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Is ARM Ever Coming To the Desktop? 332

Posted by timothy
from the my-arms-are-there-now dept.
First time accepted submitter bingbangboom writes "Where are the ARM powered desktops? I finally see some desktop models however they are relegated to "developer" models with USD200+ price tags (trimslice, etc). Raspberry Pi seems to be the only thing that will be priced correctly, have the right amount of features, and may actually be released. Is the software side holding ARM desktops back? Everyone seems to be foaming at the mouth about anything with a touch interface, even on the Linux side. Or are manufacturers not wanting to bring the 'netbook effect' to their desktop sales? Are ARM powered desktops destined to join the mythical smartbook?"
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Is ARM Ever Coming To the Desktop?

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  • Look on eBay (Score:5, Informative)

    by jimicus (737525) on Saturday September 24, 2011 @10:08AM (#37501460)

    Look on eBay for an Archimedes.

    They're rapidly becoming a collector's item, but they were on the desktop in 1987.

    • by damburger (981828)
      They had a surprisingly modern looking desktop, that booted in seconds. It would be interesting to see where the platform would be today had it taken off in a big way.
      • Re:Look on eBay (Score:4, Informative)

        by jimicus (737525) on Saturday September 24, 2011 @10:47AM (#37501714)

        The OS itself is still around today [riscosopen.org], after a fashion. But time has not been kind.

        IMV, a fast boot cannot compensate for a spectacular lack of features you'd expect to find in a modern OS. It's a single user OS with co-operative multi-tasking rather than pre-emptive, there's no protected memory or swap support, it's single-user.

        • by damburger (981828)

          I think its safe to assume that, had it been developed as a mainstream OS in the intervening time, it would've gone to pre-emptive multitasking as soon as the hardware permitted it.

          Most of my fond memories are of the interface; the consistent and effective use of three mouse buttons, the innovative save dialog and the way in which applications were packaged (which, honestly, I know people thought was invented with Mac OS X)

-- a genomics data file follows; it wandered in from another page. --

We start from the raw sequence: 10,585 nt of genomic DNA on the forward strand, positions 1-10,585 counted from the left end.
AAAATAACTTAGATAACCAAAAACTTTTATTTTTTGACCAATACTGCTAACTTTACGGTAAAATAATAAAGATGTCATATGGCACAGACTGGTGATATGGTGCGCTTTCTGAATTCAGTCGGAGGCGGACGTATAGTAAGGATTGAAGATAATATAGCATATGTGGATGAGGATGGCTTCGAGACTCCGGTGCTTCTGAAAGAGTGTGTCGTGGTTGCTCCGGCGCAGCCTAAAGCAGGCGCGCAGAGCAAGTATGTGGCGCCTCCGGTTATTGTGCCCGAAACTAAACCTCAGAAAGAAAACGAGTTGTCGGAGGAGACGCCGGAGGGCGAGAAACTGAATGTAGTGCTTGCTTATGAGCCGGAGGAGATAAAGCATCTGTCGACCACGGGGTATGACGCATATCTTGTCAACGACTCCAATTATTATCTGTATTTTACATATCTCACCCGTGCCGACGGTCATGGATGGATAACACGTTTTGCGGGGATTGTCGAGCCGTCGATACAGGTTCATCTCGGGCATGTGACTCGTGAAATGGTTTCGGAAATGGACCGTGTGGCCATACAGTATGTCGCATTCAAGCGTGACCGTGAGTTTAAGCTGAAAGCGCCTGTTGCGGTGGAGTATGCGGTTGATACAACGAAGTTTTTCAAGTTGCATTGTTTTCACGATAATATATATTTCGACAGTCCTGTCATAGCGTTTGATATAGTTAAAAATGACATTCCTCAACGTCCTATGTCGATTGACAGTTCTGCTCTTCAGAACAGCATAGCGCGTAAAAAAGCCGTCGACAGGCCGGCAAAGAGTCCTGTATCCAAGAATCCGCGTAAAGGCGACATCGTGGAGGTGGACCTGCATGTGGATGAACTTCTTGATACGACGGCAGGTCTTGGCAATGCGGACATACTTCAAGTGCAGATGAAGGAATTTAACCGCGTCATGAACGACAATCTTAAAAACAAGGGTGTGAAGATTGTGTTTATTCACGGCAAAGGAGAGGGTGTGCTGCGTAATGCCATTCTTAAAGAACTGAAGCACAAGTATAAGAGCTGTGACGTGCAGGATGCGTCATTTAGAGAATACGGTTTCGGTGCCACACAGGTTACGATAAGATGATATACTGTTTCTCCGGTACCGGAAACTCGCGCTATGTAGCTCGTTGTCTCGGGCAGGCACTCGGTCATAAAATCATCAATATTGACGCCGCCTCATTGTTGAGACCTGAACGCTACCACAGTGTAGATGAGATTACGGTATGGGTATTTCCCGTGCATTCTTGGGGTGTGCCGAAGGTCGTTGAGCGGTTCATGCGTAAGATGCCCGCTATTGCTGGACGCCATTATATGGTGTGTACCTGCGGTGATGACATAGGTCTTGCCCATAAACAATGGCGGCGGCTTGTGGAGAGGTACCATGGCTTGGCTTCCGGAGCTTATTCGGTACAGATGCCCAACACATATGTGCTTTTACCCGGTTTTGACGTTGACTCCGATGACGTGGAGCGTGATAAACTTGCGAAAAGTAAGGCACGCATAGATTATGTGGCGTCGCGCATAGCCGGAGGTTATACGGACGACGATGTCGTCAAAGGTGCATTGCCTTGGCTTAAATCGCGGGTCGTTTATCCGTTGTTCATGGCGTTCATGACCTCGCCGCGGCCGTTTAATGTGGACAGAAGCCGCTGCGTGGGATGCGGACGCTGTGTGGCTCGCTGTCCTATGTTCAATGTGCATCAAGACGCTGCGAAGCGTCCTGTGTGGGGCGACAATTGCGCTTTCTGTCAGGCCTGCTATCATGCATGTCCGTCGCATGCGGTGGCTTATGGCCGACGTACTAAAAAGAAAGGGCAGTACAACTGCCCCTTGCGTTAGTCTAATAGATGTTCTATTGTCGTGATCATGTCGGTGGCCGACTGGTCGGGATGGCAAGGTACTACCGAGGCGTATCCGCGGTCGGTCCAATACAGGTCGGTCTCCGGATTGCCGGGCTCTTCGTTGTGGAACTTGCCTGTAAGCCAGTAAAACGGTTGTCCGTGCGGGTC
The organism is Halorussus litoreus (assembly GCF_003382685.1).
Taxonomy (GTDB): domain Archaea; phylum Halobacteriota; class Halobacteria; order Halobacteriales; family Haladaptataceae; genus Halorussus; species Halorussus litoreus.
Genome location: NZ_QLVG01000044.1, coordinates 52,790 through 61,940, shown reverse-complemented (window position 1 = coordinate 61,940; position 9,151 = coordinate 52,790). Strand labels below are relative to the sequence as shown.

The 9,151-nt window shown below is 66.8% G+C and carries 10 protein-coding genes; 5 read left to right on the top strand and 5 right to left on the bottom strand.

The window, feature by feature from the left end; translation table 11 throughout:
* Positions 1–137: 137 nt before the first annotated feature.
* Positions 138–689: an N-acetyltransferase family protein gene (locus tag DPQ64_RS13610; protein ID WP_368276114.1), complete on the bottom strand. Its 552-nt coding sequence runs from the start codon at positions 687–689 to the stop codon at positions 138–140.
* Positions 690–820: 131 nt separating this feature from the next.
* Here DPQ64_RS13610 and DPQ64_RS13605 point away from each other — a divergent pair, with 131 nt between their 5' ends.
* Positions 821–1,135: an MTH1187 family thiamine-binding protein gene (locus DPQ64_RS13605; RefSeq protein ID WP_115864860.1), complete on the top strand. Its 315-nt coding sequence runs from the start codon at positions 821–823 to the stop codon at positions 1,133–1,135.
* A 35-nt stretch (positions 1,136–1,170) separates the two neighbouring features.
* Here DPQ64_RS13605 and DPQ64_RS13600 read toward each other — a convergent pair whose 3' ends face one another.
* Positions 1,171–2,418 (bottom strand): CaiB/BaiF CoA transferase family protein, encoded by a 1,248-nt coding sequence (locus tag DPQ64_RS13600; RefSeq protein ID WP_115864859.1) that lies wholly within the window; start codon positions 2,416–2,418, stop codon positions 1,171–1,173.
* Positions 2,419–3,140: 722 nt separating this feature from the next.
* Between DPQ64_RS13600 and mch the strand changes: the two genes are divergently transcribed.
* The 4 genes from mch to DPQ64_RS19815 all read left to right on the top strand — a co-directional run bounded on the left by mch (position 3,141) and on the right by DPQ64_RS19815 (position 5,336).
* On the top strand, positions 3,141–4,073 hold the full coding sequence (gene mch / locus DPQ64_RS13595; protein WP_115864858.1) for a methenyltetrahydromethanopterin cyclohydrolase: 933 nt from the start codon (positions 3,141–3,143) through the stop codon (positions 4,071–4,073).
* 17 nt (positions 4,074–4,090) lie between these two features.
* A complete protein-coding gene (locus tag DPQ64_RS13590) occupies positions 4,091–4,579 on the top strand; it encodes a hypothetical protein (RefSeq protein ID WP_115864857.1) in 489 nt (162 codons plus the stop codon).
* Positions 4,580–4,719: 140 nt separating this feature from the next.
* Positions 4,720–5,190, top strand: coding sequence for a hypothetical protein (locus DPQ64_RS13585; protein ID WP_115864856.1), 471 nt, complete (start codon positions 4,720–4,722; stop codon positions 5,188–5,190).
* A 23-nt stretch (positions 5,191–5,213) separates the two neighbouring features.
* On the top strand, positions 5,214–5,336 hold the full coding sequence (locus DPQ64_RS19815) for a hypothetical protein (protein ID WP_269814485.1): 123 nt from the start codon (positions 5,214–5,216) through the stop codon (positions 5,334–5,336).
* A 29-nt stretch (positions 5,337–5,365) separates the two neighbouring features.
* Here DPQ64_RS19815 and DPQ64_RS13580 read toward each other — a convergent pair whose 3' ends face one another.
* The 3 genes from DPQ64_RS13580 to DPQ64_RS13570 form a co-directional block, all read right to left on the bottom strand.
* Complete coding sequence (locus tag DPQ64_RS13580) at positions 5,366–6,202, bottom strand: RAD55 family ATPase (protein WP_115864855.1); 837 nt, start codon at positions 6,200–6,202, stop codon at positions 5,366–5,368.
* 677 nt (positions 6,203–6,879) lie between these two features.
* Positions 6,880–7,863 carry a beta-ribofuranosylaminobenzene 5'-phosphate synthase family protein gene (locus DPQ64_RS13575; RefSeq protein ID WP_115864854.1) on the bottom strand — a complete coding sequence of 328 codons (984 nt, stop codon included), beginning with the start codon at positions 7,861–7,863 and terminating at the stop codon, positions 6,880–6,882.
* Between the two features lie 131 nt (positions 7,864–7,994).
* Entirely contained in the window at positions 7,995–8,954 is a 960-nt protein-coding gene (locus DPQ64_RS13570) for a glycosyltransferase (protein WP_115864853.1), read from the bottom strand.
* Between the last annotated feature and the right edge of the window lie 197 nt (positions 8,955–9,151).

• Re: (Score:3, Interesting)

      by Anonymous Coward

      I find it funny, yet sad, that people have forgotten that the A in ARM used to stand for Acorn. I was there, in Cambridge, during the time of the first ARM CPU's development. Friends of friends of the people who worked to create it. At the time it was by far the most powerful desktop and it's various OSs (RISC OS 2+.. Arthur was always a stop-gap OS :) ) were far advanced over everything else available at the time.

      I still use a RISC PC today. Also, one of the best case designs ever - it's practically in

    • BAFTA video: http://bcove.me/tux4wa2x [bcove.me] The part most pertaining to the current thread is at 14:32
    • I came here just to post this. It's not that ARM is ever coming to the desktop; it's already been and gone. By the way, am I mistaken in thinking some of the later RISC PCs used Intel ARM processors?

      It's also nice to see that someone still thinks back fondly to Archimedes machines as I do.

      • by jimicus (737525)

        IIRC there was an upgrade based on a DEC StrongARM processor available for the RiscPC. Not sure if there was ever an Xscale upgrade but Castle Technology had a few systems built based on such a chip.

        Damn fast, they were. I used them a couple of times at university - I wish I'd known they were binning them, I'd have grabbed one. Came in one day and found the lab had been re-equipped.

  • Why? (Score:3, Insightful)

    by dukeblue219 (212029) <dukeblue219&aol,com> on Saturday September 24, 2011 @10:09AM (#37501464) Homepage

    Seriously, what is the reason for having a desktop ARM computer? Power consumption? I don't think there's a very large market for people who will settle for tablet-like performance in order to save a few dollars a month at most on electricity compared to existing low power processors. People with power grid problems will want something that runs on a battery anyway, and a tablet/netbook makes more sense there.

    Is it just for something fun to play with? Something small and portable? You can always get a small ARM tablet and hook up the HDMI to a monitor if it's the full size display and keyboard you're missing.

    Not sure what touch interface has to do with anything. That could be just as easily implemented with any architecture, and it's maybe the ONE thing I agree with Steve Jobs about -- touch does NOT work as a viable input method for a desktop.